The trial of I Gede Ari Astina, who is more popularly known as Jerinx, continued virtually yesterday, with the defendant using the occasion to say he’s willing to delete his social media accounts in the hopes that he could be granted suspension of detainment.
“If it’s required, I am ready to delete my social media account, should it be feared that I could repeat what I did,” Jerinx told the Denpasar Court yesterday.
He has been detained for more than a month now, with a previous request to suspend his detainment rejected, as authorities were concerned that he may repeat his actions. He has since submitted another request, which judges said will be considered.
Jerinx is the drummer of arguably Indonesia’s biggest pop-punk band Superman Is Dead (SID). He previously gained a reputation for activism in his fight against the controversial Benoa Bay reclamation in Bali.
The 43-year-old Balinese musician is on trial for alleged defamation and hate speech, over a social media post deemed insulting by the Balinese chapter of the Indonesian Doctors Association (IDI).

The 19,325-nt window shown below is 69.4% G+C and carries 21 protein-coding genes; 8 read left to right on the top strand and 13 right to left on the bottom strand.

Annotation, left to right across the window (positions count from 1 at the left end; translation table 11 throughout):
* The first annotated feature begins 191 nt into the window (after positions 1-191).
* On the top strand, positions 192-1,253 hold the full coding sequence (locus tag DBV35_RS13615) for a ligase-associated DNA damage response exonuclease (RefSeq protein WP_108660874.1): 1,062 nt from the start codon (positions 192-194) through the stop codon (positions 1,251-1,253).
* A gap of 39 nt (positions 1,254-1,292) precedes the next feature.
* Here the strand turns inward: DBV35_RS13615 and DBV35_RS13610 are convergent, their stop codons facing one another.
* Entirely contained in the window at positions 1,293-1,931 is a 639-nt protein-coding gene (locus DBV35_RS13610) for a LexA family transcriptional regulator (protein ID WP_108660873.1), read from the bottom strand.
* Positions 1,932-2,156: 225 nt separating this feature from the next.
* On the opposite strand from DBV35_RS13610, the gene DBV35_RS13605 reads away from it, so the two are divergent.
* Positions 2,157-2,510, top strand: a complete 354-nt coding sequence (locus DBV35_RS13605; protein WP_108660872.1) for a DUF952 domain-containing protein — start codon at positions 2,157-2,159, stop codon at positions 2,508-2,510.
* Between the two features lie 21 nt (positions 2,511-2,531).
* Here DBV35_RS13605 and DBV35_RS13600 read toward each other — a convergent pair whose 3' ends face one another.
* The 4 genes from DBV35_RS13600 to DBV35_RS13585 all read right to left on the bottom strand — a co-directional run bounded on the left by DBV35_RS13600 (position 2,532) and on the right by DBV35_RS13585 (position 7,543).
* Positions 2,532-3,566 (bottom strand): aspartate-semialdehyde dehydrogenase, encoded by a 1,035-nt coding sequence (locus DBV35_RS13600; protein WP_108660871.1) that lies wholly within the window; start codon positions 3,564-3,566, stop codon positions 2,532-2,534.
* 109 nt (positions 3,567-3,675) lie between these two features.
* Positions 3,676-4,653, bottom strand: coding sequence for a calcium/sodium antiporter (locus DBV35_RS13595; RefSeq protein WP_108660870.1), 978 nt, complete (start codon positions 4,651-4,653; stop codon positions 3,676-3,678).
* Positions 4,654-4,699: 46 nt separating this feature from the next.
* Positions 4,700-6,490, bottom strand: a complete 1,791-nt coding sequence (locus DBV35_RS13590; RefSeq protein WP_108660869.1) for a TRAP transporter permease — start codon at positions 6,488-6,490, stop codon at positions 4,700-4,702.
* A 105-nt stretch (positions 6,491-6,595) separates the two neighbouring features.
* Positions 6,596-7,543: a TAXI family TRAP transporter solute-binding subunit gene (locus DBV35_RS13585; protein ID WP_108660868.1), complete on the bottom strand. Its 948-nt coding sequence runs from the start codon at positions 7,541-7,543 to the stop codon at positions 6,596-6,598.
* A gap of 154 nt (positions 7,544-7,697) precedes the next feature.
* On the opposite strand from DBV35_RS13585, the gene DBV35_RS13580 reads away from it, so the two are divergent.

In a post uploaded to his Instagram account @jrxsid on June 13, Jerinx accused IDI of being “flunkeys” for the World Health Organization (WHO). He said that tests to detect COVID-19 are inaccurate and questioned why the association and hospitals in Indonesia are making testing a requirement for mothers who are giving birth.
Rapid tests are indeed an inaccurate means of screening for the coronavirus, a matter that health experts in Indonesia have also pointed out over the past couple of months. However, the test is still required for many administrative requirements in the country, including for travel and women who are giving birth in hospitals.
Compounding the issue is that Jerinx’s vocal rejection against rapid tests happened along with his active sharing and endorsement of COVID-19-related conspiracy theories on social media, including calls for people to stop wearing masks during the pandemic.
In spite of all that, his detainment also sparked an outpouring of community support from across Indonesia, as it illustrates yet another example of the problematic Information and Electronic Transactions Act (UU ITE).
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